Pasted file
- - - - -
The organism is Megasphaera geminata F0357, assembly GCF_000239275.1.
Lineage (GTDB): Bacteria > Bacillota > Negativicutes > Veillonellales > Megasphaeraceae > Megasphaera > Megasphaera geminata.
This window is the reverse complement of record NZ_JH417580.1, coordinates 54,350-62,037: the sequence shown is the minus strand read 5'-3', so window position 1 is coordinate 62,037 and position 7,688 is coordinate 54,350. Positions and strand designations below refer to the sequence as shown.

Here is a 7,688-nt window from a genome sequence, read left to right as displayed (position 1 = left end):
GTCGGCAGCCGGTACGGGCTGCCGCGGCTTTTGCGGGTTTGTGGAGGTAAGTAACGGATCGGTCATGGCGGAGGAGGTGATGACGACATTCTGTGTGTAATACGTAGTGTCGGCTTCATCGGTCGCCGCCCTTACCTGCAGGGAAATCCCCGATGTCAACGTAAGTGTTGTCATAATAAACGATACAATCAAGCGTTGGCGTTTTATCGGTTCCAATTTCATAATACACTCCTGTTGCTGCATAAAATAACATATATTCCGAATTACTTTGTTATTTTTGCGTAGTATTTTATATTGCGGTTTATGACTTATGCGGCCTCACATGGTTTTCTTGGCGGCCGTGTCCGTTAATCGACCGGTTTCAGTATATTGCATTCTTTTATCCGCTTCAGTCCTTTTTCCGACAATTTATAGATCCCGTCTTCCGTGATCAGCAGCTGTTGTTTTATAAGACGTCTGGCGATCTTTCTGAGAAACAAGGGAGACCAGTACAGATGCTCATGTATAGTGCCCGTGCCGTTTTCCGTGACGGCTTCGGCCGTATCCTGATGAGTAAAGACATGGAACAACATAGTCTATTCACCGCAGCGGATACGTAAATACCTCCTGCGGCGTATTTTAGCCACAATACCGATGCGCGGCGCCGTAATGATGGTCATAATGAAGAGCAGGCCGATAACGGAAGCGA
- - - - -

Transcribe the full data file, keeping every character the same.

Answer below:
The organism is Megasphaera geminata F0357, assembly GCF_000239275.1.
Lineage (GTDB): Bacteria > Bacillota > Negativicutes > Veillonellales > Megasphaeraceae > Megasphaera > Megasphaera geminata.
This window is the reverse complement of record NZ_JH417580.1, coordinates 54,350-62,037: the sequence shown is the minus strand read 5'-3', so window position 1 is coordinate 62,037 and position 7,688 is coordinate 54,350. Positions and strand designations below refer to the sequence as shown.

Here is a 7,688-nt window from a genome sequence, read left to right as displayed (position 1 = left end):
GTCGGCAGCCGGTACGGGCTGCCGCGGCTTTTGCGGGTTTGTGGAGGTAAGTAACGGATCGGTCATGGCGGAGGAGGTGATGACGACATTCTGTGTGTAATACGTAGTGTCGGCTTCATCGGTCGCCGCCCTTACCTGCAGGGAAATCCCCGATGTCAACGTAAGTGTTGTCATAATAAACGATACAATCAAGCGTTGGCGTTTTATCGGTTCCAATTTCATAATACACTCCTGTTGCTGCATAAAATAACATATATTCCGAATTACTTTGTTATTTTTGCGTAGTATTTTATATTGCGGTTTATGACTTATGCGGCCTCACATGGTTTTCTTGGCGGCCGTGTCCGTTAATCGACCGGTTTCAGTATATTGCATTCTTTTATCCGCTTCAGTCCTTTTTCCGACAATTTATAGATCCCGTCTTCCGTGATCAGCAGCTGTTGTTTTATAAGACGTCTGGCGATCTTTCTGAGAAACAAGGGAGACCAGTACAGATGCTCATGTATAGTGCCCGTGCCGTTTTCCGTGACGGCTTCGGCCGTATCCTGATGAGTAAAGACATGGAACAACATAGTCTATTCACCGCAGCGGATACGTAAATACCTCCTGCGGCGTATTTTAGCCACAATACCGATGCGCGGCGCCGTAATGATGGTCATAATGAAGAGCAGGCCGATAACGGAAGCGA